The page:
By Vicky Steeves, American Museum of Natural History
Hello! My name is Vicky Steeves, and I’m the National Digital Stewardship Resident at the American Museum of Natural History in New York City. My project at the AMNH is to survey the scientific curators about how they manage, store, and preserve their digital research and collections data, and provide recommendations to the AMNH on those three facets. This primarily consists of conducting interviews within the science divisions at the Museum so that I can form a baseline metric to compare the Museum’s needs with existing standards and best practices for scientific data management, storage, and preservation.
While the scope of my project is in the digital realm, I am constantly shown the value of field books and older scientific texts through conversations with science staff. All the scientists at the AMNH are as passionate about our historic collections of field notebooks as they are about their own field notes. The curatorial staff recognizes that these notebooks represent important data points not only in the field, as research data, but also in terms of the history of science--these are things that cannot be lost to time or negligence. The work done is too important. During my interviews, many scientists have expressed to me that the most important data from their work are actually their field notes--the majority of which are still done with good old fashioned pencil and paper. A subset of these folks will digitize their field notes as time allows, and an even fewer number of curators record their field notes digitally, though without exception, everyone has expressed a desire to digitize and preserve their notebooks.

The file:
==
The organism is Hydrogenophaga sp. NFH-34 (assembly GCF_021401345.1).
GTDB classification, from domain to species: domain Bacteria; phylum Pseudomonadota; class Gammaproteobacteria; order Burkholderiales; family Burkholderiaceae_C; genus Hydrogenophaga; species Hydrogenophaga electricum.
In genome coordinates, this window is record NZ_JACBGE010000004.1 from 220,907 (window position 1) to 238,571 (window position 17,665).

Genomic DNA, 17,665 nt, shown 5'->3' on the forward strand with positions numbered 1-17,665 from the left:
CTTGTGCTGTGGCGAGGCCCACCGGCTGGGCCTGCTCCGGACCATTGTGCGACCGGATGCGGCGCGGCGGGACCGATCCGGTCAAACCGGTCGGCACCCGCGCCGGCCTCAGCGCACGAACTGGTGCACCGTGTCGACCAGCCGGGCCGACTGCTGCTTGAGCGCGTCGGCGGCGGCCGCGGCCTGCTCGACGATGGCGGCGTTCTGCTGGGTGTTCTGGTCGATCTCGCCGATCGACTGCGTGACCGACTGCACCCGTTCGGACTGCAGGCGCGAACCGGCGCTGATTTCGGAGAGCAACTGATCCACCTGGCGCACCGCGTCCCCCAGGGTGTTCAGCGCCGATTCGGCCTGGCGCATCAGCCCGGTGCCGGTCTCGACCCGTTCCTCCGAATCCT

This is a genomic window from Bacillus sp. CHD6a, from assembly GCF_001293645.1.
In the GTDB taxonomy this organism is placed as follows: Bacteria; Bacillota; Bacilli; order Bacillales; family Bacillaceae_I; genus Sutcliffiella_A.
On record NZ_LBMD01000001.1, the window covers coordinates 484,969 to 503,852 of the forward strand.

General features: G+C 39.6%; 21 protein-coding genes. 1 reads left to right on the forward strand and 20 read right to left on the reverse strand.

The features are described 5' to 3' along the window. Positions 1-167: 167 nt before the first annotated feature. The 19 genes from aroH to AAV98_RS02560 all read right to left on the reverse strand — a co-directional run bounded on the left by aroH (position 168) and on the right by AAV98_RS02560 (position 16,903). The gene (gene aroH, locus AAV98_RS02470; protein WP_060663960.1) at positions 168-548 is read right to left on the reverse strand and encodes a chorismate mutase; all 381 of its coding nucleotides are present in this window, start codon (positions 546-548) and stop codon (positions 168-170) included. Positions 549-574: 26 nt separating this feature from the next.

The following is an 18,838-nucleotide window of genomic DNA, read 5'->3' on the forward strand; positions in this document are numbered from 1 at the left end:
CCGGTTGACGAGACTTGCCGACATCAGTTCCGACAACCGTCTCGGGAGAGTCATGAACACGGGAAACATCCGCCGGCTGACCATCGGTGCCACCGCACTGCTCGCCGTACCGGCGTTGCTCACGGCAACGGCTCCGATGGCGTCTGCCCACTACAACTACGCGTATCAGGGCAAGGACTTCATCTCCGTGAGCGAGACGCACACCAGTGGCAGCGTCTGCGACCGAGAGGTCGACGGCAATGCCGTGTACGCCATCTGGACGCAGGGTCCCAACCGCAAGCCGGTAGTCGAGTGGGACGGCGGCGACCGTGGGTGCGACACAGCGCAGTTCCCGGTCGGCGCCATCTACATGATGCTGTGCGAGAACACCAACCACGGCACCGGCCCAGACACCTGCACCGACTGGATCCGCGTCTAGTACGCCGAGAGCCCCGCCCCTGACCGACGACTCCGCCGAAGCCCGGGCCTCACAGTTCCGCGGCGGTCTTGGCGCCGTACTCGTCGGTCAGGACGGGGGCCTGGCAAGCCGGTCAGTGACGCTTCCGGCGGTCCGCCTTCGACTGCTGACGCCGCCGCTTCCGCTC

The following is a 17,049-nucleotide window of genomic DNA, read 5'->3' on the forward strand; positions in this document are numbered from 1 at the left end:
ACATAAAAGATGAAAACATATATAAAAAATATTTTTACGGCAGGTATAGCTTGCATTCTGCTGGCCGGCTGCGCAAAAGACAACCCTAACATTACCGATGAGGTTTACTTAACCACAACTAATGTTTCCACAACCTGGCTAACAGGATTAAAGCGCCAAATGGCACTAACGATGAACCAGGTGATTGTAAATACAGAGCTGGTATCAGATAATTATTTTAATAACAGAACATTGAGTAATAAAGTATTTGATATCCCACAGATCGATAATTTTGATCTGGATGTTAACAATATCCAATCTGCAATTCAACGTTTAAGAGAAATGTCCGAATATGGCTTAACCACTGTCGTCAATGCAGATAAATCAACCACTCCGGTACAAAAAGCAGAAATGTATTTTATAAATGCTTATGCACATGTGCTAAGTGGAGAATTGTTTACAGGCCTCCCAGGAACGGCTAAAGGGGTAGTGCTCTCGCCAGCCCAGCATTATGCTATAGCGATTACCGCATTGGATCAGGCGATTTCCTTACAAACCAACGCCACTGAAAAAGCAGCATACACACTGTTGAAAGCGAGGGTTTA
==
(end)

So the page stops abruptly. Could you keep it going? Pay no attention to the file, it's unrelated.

One of my most memorable experiences was a tour of the archives in the Mammalogy department in the division of Vertebrate Zoology. I was there interviewing a curator who is exceptionally passionate about the historical science collection, and was surprised I had never been to see these particular archives. He showed me some of the old catalogues of specimens, but I could see his eyes light up as we approached the incredibly massive collection of field books held under lock and key in a “cage.”
|AMNH Mammalogy Division Archives, photo courtesy of Vicky Steeves and the American Museum of Natural History|
As I flipped through some of the newer, less vulnerable books he told me he often comes into this section of the archives to examine old accounts of expeditions, which tend to include species descriptions, and descriptions of environments that have changed drastically in the intervening years. He told me sometimes he visited these books as frequently as once a day because the information within these hundred year old volumes is so helpful to his research.
This was, to me, an awe-inspiring representation about the beauty of natural sciences. In spite of the advances in scientific methodologies and tools, there are vast quantities of information that have yet to be mined from these unpublished notebooks--valuable information about the world that was which helps scientists make strides in explaining the world as it is and what it might become. Its importance cannot be overstated.